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Another Discovery From a Falling Apple

The Huffington Post The Huffington Post 10/03/2016 Justin Curmi
PEARS GROWING © Frédéric Collin via Getty Images PEARS GROWING

The recent Apple v. FBI court case has showcased the misuse and abuse of the First Amendment of the Constitution of the United States of America. This lack of the legal argument clarifies and demonstrates the boundaries and the specific criterion of this amendment. As an end result, it will be demonstrated that the Apple v. FBI case is a matter of the Fourth Amendment.
It is of the utterer most importance to have the First Amendment present, so it follows as: "Congress shall make no law respecting an establishment of religion, or prohibiting the free exercise thereof; or abridging the freedom of speech, or of the press; or the right of the people peaceably to assemble, and to petition the government for a redress of grievances."
The main part of this is the first bit, "Congress shall make no law," which gives the criterion of this amendment. This being congress cannot create a law that: respects a religious institution, blocking one from practicing a religion, minimizing the right to express opinions, minimizing the press from reporting, or minimizing the right of the people peaceably to assemble. Then if the people have issues, the government can be petitioned by the people to address those grievances they have with something. This is a law of the limits on a bill and a power to the people, for the people have the right to petition the government to address a thing that in not peaceable or harmful to society. It is not some battle cry to use when someone wants to breach the privacy of an individual. This amendment should raise questions: such as, "Is there influence of religion in government? When does free religious exercise interferes with another's rights? Is ignorance freedom of speech? Is ignorance freedom of press? When is assembling considered violent?" After, if anyone has a concern about one of the answers of a question, they should petition the government to review the grievance. This was in hopes that the government can take a nonpartisan stance about a grievance. This can be demonstrated in a part of George Washington's Farewell address: "All obstructions to the execution of the laws, all combinations and associations, under whatever plausible character, with the real design to direct, control, counteract, or awe the regular deliberation and action of the constituted authorities, are destructive of this fundamental principle, and of fatal tendency. They serve to organize faction, to give it an artificial and extraordinary force; to put, in the place of the delegated will of the nation the will of a party, often a small but artful and enterprising minority of the community; and, according to the alternate triumphs of different parties, to make the public administration the mirror of the ill-concerted and incongruous projects of faction, rather than the organ of consistent and wholesome plans digested by common counsels and modified by mutual interests."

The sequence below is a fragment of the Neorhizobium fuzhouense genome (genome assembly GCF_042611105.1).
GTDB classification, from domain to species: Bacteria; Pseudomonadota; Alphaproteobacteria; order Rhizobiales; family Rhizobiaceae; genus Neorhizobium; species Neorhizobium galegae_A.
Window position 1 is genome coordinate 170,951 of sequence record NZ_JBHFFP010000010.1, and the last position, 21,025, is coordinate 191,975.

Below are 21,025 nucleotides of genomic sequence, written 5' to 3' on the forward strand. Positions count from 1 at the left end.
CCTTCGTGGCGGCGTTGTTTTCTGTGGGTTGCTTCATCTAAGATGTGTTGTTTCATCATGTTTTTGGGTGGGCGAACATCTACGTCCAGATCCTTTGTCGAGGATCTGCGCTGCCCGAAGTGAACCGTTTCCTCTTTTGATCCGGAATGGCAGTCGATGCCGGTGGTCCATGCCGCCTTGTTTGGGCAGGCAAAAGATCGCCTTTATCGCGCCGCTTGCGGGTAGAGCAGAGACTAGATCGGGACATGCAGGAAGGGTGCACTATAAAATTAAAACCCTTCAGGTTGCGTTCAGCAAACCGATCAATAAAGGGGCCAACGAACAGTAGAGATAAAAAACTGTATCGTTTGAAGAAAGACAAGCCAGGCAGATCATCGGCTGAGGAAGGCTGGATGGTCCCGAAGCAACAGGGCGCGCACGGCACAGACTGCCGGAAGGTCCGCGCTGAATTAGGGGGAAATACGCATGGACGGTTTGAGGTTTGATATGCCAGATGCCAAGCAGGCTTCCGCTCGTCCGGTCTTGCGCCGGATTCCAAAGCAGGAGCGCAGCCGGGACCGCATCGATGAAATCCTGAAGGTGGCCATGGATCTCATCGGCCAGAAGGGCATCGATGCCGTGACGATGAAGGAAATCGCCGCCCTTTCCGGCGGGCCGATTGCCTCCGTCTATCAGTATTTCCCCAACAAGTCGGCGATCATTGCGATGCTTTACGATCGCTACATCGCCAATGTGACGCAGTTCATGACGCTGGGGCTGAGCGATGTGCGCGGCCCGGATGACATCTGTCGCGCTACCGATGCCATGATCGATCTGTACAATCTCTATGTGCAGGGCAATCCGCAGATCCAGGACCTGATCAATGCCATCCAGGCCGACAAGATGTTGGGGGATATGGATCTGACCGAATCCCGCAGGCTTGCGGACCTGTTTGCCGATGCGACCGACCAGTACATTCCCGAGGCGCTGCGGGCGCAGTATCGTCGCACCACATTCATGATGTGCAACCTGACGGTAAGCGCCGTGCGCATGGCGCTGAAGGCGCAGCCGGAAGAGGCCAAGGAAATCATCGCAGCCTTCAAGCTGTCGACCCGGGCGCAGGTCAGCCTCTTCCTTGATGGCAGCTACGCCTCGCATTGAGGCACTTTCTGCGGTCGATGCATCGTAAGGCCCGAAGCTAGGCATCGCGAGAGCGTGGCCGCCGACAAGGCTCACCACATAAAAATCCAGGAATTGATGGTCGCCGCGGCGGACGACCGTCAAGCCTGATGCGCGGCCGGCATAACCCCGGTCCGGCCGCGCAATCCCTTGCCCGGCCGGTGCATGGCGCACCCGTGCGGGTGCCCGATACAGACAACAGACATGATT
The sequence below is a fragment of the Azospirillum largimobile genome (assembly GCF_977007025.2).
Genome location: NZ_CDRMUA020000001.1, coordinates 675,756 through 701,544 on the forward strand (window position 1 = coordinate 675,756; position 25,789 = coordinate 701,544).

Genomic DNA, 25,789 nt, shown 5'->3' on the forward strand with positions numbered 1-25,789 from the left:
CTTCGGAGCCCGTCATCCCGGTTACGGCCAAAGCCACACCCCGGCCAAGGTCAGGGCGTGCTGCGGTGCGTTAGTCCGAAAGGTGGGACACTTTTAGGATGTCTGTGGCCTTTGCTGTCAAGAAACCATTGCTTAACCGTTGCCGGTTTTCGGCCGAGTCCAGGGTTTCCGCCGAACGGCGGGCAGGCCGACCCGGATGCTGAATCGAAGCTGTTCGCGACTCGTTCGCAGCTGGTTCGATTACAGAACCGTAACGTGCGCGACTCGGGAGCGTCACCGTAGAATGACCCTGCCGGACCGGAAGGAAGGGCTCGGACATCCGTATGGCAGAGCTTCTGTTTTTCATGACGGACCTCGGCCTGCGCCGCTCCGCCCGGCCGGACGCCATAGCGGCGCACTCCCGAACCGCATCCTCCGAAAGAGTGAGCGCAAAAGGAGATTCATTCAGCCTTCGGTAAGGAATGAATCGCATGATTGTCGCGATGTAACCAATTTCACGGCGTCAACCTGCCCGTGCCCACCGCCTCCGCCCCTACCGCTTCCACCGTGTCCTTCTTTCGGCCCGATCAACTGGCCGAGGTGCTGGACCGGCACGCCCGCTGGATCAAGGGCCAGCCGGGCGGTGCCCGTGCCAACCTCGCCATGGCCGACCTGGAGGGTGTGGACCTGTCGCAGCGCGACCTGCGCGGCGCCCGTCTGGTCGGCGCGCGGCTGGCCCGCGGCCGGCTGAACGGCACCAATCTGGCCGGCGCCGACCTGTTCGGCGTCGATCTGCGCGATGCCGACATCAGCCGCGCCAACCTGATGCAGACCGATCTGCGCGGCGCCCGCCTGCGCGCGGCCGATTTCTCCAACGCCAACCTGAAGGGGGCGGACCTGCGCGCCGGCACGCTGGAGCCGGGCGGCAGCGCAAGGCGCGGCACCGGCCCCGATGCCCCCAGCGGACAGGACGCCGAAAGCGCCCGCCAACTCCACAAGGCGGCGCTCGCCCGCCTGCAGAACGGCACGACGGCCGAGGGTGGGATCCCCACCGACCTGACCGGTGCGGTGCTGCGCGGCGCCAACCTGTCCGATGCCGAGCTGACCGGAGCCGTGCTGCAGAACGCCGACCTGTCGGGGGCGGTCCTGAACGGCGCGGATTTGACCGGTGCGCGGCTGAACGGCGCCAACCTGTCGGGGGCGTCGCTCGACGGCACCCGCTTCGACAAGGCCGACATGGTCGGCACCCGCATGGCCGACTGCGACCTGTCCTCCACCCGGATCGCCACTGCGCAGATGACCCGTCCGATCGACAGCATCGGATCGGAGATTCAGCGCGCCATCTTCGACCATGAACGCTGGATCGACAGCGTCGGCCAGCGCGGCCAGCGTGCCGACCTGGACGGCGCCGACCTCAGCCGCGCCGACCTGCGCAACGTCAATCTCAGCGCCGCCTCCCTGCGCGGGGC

Therefore, another question emerges: "Whom does the political establishment have in mind?"
Moreover, where does this leave the Apple v. FBI case? This can be simply answered by the Fourth Amendment: "The right of the people to be secure in their persons, houses, papers, and effects, against unreasonable searches and seizures, shall not be violated, and no Warrants shall issue, but upon probable cause, supported by Oath or affirmation, and particularly describing the place to be searched, and the persons or things to be seized."
It is plain to the eye that the information is in the private sphere because if the information were public, the Apple v. FBI case would not exist. It is also evident that this is relevant to effects, for smartphones only obtain information by effects. One must use it to cause a result, which produces information. Therefore, FBI has the right to enter this phone and no other phone. The collection of information without any probable cause is unconstitutional. Yes, this is a slow and painstaking process, but a steady pace is the democratic way.
I do not support either in this case due to they both horribly and haphazardly conceptualized the proper channel. Yet, if the case was properly litigated, Apple should give them access to the one phone and FBI is going to have to deal with the steady pace of democracy.

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